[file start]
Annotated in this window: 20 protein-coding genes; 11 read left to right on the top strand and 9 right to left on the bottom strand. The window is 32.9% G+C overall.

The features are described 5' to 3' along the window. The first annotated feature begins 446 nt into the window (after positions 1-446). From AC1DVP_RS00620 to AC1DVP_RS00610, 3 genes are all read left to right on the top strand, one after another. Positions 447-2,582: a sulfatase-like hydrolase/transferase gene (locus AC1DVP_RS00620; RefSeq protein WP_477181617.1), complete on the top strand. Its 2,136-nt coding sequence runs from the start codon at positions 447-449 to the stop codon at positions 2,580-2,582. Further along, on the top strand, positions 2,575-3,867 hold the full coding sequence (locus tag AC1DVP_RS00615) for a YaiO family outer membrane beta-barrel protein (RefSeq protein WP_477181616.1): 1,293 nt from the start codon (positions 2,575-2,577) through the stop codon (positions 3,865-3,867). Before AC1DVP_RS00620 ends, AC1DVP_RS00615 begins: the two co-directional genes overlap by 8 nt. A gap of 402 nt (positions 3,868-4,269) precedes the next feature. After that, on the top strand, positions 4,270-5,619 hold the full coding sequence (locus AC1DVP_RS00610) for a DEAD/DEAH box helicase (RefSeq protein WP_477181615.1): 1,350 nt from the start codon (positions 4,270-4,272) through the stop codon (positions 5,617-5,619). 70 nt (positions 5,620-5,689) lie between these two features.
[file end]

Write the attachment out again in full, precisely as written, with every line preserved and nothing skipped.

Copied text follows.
Annotated in this window: 20 protein-coding genes; 11 read left to right on the top strand and 9 right to left on the bottom strand. The window is 32.9% G+C overall.

The features are described 5' to 3' along the window. The first annotated feature begins 446 nt into the window (after positions 1-446). From AC1DVP_RS00620 to AC1DVP_RS00610, 3 genes are all read left to right on the top strand, one after another. Positions 447-2,582: a sulfatase-like hydrolase/transferase gene (locus AC1DVP_RS00620; RefSeq protein WP_477181617.1), complete on the top strand. Its 2,136-nt coding sequence runs from the start codon at positions 447-449 to the stop codon at positions 2,580-2,582. Further along, on the top strand, positions 2,575-3,867 hold the full coding sequence (locus tag AC1DVP_RS00615) for a YaiO family outer membrane beta-barrel protein (RefSeq protein WP_477181616.1): 1,293 nt from the start codon (positions 2,575-2,577) through the stop codon (positions 3,865-3,867). Before AC1DVP_RS00620 ends, AC1DVP_RS00615 begins: the two co-directional genes overlap by 8 nt. A gap of 402 nt (positions 3,868-4,269) precedes the next feature. After that, on the top strand, positions 4,270-5,619 hold the full coding sequence (locus AC1DVP_RS00610) for a DEAD/DEAH box helicase (RefSeq protein WP_477181615.1): 1,350 nt from the start codon (positions 4,270-4,272) through the stop codon (positions 5,617-5,619). 70 nt (positions 5,620-5,689) lie between these two features.